This year will be a significant one for the UK. Plenty of weighty dates punctuate the British calendar. Solemn commemorations of the centenary of the outbreak of the Great War. The Commonwealth Games in Glasgow. Local government and European Parliament elections.
Beyond these events, the Year of the Horse heralds an economic turning point. Over 2013, the UK shifted from economic-rescue mode into a period of recovery. Unemployment and inflation are at a four-year low, higher investment and an expanding services surplus have seen growth projections reach 2.4 per cent for 2014.
As Prime Minister David Cameron recently said, 2014 promises to be "the year in which Britain begins to rise".
What does the coming upturn mean for our largest trading and investment partners, like Hong Kong? It means making a competitive business environment even more attractive to investors as corporation tax becomes the G20's lowest by 2015. It means making it easier for companies to hire by cutting their national insurance bills. It means legislating for a Charter for Budget Responsibility as part of continuing efforts to reduce the deficit.
It also means selling the UK's prowess in professional services - well known in Hong Kong - more proactively. It means not resting on our laurels as the world's premier international finance centre, but co-operating with our global partners to innovate and diversify our financial services industry.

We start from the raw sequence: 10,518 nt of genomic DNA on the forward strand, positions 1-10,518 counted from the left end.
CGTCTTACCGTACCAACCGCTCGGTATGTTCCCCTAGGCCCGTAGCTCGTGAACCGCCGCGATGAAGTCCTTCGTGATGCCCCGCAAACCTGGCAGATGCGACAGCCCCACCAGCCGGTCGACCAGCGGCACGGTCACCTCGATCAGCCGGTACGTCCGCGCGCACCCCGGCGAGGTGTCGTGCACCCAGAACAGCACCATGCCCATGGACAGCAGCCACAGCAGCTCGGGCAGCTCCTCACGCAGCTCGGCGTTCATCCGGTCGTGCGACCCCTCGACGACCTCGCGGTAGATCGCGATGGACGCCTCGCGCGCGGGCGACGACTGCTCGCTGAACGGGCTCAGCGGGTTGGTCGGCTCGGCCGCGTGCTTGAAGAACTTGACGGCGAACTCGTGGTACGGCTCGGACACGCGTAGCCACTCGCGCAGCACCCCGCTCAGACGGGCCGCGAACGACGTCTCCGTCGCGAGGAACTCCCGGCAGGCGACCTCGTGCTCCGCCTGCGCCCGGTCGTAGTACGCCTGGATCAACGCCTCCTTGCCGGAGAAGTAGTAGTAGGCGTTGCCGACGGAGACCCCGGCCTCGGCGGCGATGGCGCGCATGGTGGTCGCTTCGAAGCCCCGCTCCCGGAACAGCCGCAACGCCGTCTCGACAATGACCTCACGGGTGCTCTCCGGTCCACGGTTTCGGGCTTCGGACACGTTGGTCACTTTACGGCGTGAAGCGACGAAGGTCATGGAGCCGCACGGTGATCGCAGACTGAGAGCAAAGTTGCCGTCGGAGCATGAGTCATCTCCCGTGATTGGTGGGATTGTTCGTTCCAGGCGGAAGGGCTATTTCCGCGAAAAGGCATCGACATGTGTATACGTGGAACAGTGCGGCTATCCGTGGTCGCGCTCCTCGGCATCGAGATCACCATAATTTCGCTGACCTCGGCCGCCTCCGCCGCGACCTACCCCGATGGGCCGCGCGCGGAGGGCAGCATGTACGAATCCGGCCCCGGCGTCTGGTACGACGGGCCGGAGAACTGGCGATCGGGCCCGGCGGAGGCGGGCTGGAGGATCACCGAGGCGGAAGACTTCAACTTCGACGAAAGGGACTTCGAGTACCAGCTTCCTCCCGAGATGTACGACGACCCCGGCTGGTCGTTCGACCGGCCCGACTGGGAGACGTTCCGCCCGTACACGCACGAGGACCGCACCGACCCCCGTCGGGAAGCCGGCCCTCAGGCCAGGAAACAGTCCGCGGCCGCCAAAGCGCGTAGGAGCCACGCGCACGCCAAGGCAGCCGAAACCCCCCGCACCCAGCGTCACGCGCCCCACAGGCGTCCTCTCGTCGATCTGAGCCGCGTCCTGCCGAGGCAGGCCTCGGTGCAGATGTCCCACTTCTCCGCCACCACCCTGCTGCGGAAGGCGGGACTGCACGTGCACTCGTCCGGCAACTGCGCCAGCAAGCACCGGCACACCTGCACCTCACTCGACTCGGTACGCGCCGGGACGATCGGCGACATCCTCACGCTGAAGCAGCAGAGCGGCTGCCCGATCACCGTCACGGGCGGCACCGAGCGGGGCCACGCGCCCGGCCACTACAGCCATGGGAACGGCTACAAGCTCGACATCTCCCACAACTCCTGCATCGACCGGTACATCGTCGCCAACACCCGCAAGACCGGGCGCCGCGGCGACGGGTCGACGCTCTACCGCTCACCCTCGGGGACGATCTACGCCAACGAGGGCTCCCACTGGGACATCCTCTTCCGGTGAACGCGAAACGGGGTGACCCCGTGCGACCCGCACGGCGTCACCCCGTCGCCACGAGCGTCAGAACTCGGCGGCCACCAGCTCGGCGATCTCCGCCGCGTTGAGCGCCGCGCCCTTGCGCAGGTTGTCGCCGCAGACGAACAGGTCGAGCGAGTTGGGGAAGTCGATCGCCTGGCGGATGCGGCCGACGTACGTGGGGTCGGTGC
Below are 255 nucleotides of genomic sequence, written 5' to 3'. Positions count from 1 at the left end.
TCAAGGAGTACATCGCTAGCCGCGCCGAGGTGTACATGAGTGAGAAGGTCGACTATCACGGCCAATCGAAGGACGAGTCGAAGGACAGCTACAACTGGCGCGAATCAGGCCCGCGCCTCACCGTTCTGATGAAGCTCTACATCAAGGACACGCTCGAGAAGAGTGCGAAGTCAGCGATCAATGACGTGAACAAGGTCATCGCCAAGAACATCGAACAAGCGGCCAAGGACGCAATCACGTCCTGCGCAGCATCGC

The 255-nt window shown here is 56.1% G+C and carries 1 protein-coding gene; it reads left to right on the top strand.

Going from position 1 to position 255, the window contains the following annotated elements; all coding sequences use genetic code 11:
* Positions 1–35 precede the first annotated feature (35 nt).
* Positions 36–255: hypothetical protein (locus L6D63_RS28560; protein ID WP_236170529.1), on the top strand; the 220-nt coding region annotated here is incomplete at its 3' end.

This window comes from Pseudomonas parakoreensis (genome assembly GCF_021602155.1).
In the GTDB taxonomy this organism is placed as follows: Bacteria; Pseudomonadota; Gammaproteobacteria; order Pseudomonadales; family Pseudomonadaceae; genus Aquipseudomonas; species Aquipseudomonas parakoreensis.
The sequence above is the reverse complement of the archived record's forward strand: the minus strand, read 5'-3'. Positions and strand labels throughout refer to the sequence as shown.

This spirit of innovation has been highlighted in the crucial growth sectors of the offshore renminbi market and investment management.
On Tuesday, FTSE 250-listed Ashmore became the first management group to be granted a licence by the China Securities Regulatory Commission to invest directly in Chinese stocks and bonds from outside Greater China using renminbi.
The next day, the Bank of China's London branch issued a 2.5 billion yuan bond, which will list on the London Stock Exchange.
On Thursday, a landmark exchange-traded fund was launched by Hong Kong-based CSOP Asset Management (a subsidiary of mainland-based China Southern), that will allow European investors to invest in renminbi directly in the Chinese stock markets via the London Stock Exchange for the first time. This deal demonstrates how the synergies between the UK, Hong Kong and China can combine to expand the global renminbi market.
Close co-operation with Hong Kong has been pivotal to the UK becoming the second-largest offshore global hub for renminbi. Maintaining these links will be vital.
Lord Mayor of London Fiona Woolf will visit Hong Kong next Monday to consolidate our close ties, and to forge new ones around maritime services and legal arbitration. She will also share the message of the UK's improving economic health with key investors.
Against the backdrop of UK growth figures being revised steadily upwards, the lord mayor will participate in a debate at the Asia Financial Forum titled "Return to Growth". This "return" means the UK and its partners should look to the coming year with a sense of optimism.
Caroline Wilson is British consul general to Hong Kong and Macau